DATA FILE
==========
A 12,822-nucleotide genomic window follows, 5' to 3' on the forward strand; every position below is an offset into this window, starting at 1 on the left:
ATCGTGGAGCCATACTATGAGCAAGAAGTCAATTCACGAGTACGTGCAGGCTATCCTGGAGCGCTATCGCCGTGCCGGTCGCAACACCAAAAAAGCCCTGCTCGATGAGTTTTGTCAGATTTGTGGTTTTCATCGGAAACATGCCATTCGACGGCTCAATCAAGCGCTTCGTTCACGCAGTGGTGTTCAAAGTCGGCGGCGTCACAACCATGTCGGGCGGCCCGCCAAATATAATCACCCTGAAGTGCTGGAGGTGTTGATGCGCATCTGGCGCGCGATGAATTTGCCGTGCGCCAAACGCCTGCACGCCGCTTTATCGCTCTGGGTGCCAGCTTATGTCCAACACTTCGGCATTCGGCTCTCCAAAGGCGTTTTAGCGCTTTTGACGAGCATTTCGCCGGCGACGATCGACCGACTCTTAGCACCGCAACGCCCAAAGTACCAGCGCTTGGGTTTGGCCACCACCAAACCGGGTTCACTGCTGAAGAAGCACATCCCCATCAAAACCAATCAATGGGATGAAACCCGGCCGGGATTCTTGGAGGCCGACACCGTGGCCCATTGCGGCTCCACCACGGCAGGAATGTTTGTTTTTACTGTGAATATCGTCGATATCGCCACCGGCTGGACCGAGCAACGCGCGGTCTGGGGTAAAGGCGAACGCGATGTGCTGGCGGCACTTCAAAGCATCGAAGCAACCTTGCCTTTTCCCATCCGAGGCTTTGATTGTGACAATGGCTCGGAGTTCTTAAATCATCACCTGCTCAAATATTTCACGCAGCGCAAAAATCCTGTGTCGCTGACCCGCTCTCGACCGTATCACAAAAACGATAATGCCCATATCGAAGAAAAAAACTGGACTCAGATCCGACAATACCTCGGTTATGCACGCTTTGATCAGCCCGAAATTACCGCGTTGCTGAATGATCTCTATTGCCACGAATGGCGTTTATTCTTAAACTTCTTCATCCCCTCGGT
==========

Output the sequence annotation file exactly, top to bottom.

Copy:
A 12,822-nucleotide genomic window follows, 5' to 3' on the forward strand; every position below is an offset into this window, starting at 1 on the left:
ATCGTGGAGCCATACTATGAGCAAGAAGTCAATTCACGAGTACGTGCAGGCTATCCTGGAGCGCTATCGCCGTGCCGGTCGCAACACCAAAAAAGCCCTGCTCGATGAGTTTTGTCAGATTTGTGGTTTTCATCGGAAACATGCCATTCGACGGCTCAATCAAGCGCTTCGTTCACGCAGTGGTGTTCAAAGTCGGCGGCGTCACAACCATGTCGGGCGGCCCGCCAAATATAATCACCCTGAAGTGCTGGAGGTGTTGATGCGCATCTGGCGCGCGATGAATTTGCCGTGCGCCAAACGCCTGCACGCCGCTTTATCGCTCTGGGTGCCAGCTTATGTCCAACACTTCGGCATTCGGCTCTCCAAAGGCGTTTTAGCGCTTTTGACGAGCATTTCGCCGGCGACGATCGACCGACTCTTAGCACCGCAACGCCCAAAGTACCAGCGCTTGGGTTTGGCCACCACCAAACCGGGTTCACTGCTGAAGAAGCACATCCCCATCAAAACCAATCAATGGGATGAAACCCGGCCGGGATTCTTGGAGGCCGACACCGTGGCCCATTGCGGCTCCACCACGGCAGGAATGTTTGTTTTTACTGTGAATATCGTCGATATCGCCACCGGCTGGACCGAGCAACGCGCGGTCTGGGGTAAAGGCGAACGCGATGTGCTGGCGGCACTTCAAAGCATCGAAGCAACCTTGCCTTTTCCCATCCGAGGCTTTGATTGTGACAATGGCTCGGAGTTCTTAAATCATCACCTGCTCAAATATTTCACGCAGCGCAAAAATCCTGTGTCGCTGACCCGCTCTCGACCGTATCACAAAAACGATAATGCCCATATCGAAGAAAAAAACTGGACTCAGATCCGACAATACCTCGGTTATGCACGCTTTGATCAGCCCGAAATTACCGCGTTGCTGAATGATCTCTATTGCCACGAATGGCGTTTATTCTTAAACTTCTTCATCCCCTCGGT